Brian turned, startled. “You’re going to be a
“I am going on retreat,” I said with dignity. “To St. Theresa’s monastery. For two weeks.” I didn’t look at McQuaid. “Fourteen entire days. Not an hour less.”
“A monastery?” Brian blinked. “You mean, where they like pray all the time and stuff?”
“I doubt that they do it all the time,” I said. J went to the bookshelf. “But I expect they do pray a good bit. That’s what they’re there for.”
“Will they make you pray?”
“They won’t make me,” I said. “But maybe I’ll want to. Maybe I’ll start by saying thanks.” Thanks for no customers, no Howard Cosell, no Einstein, no twelve-year-old kid, nobody with expectations. Thanks for peace and harmony and an ordered, spacious quiet among women who cherish the inner life.
St. Theresa’s monastery-which is known among herb people for its great garlic-is only a couple of hours’ drive to the west of Pecan Springs, in the beautiful, rugged Yucca River country near Carr, Texas. I would have my own private cottage, eat somebody else’s cooking, and walk in a garden that I didn’t have to weed. I’m not especially religious, but I was looking forward to a spiritually uplifting experience. The only hitch, apparently, was getting approval for my retreat from the abbess, Mother Winifred. But that wasn’t likely to be a problem, Maggie assured me. And Maggie-formerly Sister Margaret Mary-should know. She’d been in charge of St. Theresa’s kitchen until just a few years ago, when she’d left to open the restaurant.
Now that I think about it, maybe I should have been suspicious of the way everything all came together, as if it had been preordained. At the time, I was just relieved that there weren’t any hassles about rates or dates or vacancies.
Maggie phoned in our request for two cottages for the first two weeks in January, plus a third cottage for Ruby for one night, and the next day Mother Winifred called me to say that she would be delighted to have us come for a visit. Maggie had obviously told her about my interest in herbs, because Mother Winifred added that she hoped I would enjoy seeing the monastery’s garlic farm. She didn’t sound like the kind of person who would twist my arm about prayer. She did say she’d like me to help her solve a problem, though.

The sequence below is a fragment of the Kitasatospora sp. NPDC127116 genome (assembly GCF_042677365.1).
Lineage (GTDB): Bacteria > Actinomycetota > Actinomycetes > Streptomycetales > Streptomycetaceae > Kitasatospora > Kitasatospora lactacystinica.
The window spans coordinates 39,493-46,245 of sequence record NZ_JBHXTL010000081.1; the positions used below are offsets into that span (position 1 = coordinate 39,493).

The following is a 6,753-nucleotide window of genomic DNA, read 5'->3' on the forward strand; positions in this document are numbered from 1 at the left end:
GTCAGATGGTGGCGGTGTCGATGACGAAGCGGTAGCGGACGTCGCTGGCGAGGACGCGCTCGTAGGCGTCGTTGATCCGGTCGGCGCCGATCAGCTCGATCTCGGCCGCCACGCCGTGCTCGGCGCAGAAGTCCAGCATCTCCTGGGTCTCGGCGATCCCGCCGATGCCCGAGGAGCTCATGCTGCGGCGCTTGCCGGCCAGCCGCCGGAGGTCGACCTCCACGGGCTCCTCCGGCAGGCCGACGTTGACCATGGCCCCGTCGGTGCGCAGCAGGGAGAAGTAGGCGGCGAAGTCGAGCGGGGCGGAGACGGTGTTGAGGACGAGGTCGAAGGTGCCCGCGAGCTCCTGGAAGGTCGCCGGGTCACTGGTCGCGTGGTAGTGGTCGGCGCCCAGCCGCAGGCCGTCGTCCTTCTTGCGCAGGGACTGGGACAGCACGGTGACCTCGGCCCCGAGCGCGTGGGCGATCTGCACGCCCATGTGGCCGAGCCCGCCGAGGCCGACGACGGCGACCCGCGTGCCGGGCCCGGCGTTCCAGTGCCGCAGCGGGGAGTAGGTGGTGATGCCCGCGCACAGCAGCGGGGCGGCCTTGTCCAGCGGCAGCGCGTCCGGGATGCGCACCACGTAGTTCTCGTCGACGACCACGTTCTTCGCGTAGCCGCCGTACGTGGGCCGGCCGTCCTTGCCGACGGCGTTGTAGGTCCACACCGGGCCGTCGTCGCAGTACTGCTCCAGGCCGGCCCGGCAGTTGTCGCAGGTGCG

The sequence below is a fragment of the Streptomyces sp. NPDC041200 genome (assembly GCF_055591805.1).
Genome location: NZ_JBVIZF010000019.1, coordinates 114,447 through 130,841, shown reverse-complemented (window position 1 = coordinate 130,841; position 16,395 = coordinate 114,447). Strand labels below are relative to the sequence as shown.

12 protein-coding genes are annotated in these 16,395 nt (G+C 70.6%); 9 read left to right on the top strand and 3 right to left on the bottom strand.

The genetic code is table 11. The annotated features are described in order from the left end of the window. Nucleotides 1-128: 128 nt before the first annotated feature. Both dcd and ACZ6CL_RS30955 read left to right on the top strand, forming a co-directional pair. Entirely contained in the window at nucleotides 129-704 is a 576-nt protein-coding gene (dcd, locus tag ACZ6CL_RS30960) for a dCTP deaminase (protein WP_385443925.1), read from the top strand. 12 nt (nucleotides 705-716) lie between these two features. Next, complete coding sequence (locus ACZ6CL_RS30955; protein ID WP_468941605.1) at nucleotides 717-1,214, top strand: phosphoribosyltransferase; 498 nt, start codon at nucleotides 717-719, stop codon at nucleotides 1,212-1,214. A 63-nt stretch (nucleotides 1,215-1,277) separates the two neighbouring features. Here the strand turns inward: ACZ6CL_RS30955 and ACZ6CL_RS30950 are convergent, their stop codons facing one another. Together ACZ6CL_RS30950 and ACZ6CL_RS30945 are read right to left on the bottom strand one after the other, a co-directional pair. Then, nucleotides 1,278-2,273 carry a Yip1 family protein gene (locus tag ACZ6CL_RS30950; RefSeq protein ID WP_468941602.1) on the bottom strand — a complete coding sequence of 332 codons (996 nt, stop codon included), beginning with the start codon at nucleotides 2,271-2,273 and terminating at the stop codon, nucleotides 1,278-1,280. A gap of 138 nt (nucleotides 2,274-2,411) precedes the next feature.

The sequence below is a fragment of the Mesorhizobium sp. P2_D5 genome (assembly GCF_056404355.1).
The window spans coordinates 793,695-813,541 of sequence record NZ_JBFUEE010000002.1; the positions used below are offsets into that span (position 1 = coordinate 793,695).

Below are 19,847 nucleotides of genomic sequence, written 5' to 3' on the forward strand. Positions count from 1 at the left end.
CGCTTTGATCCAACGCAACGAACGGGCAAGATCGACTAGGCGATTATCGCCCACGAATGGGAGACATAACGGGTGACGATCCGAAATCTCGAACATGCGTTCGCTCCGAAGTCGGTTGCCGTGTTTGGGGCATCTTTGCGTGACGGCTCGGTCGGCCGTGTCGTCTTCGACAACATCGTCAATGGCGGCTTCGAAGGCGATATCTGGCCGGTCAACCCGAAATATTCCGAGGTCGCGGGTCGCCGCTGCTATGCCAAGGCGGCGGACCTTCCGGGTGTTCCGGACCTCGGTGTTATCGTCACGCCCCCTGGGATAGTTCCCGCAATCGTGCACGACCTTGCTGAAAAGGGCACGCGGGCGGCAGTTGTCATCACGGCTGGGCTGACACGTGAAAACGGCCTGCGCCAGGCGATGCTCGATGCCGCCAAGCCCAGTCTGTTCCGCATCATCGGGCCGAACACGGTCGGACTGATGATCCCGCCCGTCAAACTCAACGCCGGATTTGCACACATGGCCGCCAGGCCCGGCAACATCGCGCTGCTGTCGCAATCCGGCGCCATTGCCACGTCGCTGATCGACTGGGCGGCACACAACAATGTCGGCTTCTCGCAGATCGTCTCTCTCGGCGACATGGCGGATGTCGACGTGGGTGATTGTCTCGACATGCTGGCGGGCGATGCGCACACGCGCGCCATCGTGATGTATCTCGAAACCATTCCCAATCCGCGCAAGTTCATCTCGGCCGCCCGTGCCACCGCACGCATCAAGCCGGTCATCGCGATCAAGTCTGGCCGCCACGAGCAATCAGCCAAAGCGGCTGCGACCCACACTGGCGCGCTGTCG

“A minor mystery,” she said lightly. From her voice, I guessed that she was an older woman, in her sixties, maybe. “I hope you can share some of your expertise.”
My herbal expertise, I figured she meant. Was there a problem with the garlic? If so, there are plenty of people who know a lot more about it than I do. The few garlic varieties I grow hardly qualify me to be a consultant. “If it’s the garlic you need help with, Mother,” I said, “I don’t think I’m the best person. You might get in touch with-“
She cut me off firmly. “I won’t bother you with the details now. I hear the voice of God in this, my child. Your cottage will be ready for you.”
Brian shifted Einstein from one shoulder to the other. ‘ ‘I guess prayer is like having a direct line to God,” he said. “He probably hears nuns better than ordinary people. Because they’re so holy, I mean. And they get a lot of practice praying.”
“That’s the theory, I suppose.”
“I guess I won’t ever be holy enough to ask God for a favor,” Brian said regretfully. “Do you suppose you could ask the nuns to put in a good word for the Cowboys? If they hurry, it’s not too late to do something about tomorrow’s game. Tell them it’s, like, well, crucial.”
“I’ll inquire,” I said, and dropped several mysteries and a romance into my bag. No herb books this trip. I would feed my fantasies while I relaxed.
McQuaid picked up my suitcase. “Want me to carry this?”
“Thanks,” I said. “I just need to get a jacket.”
Brian was still looking at me, his brow furrowed. “You
I nodded as I took a denim jacket out of the closet and pulled it on over the tee shirt Ruby had given me for Christmas. On the front was the declaration I Am a Woman, printed in big, bold letters. Beneath, smaller but still firm, was the statement I am invincible. Beneath that was a small, shaky scrawl: I am tired. It was entirely appropriate, I thought.
Brian’s question came again, anxious. “You’re
“I’m sure.” I knelt and gave him a hug. I could understand his anxiety. After all, his real mother-who, just last summer, had threatened to jump out of a hotel room window right in front of him-had moved away. He hadn’t heard from her for months. For all he knew, I was about to do the same tiling. I was touched. I might feel burdened by the responsibility of being a stand-in mom to a twelve-year-old boy, but it felt nice to be wanted.
“Of course she’ll be back,” McQuaid said complacently. “Where else would she go?”
I started to protest at the idea of being taken for granted, but Brian cut in.
“Boy, am I
A costume for the King of Hearts. A gold crown with emeralds and rubies.
Maybe I wouldn’t come back.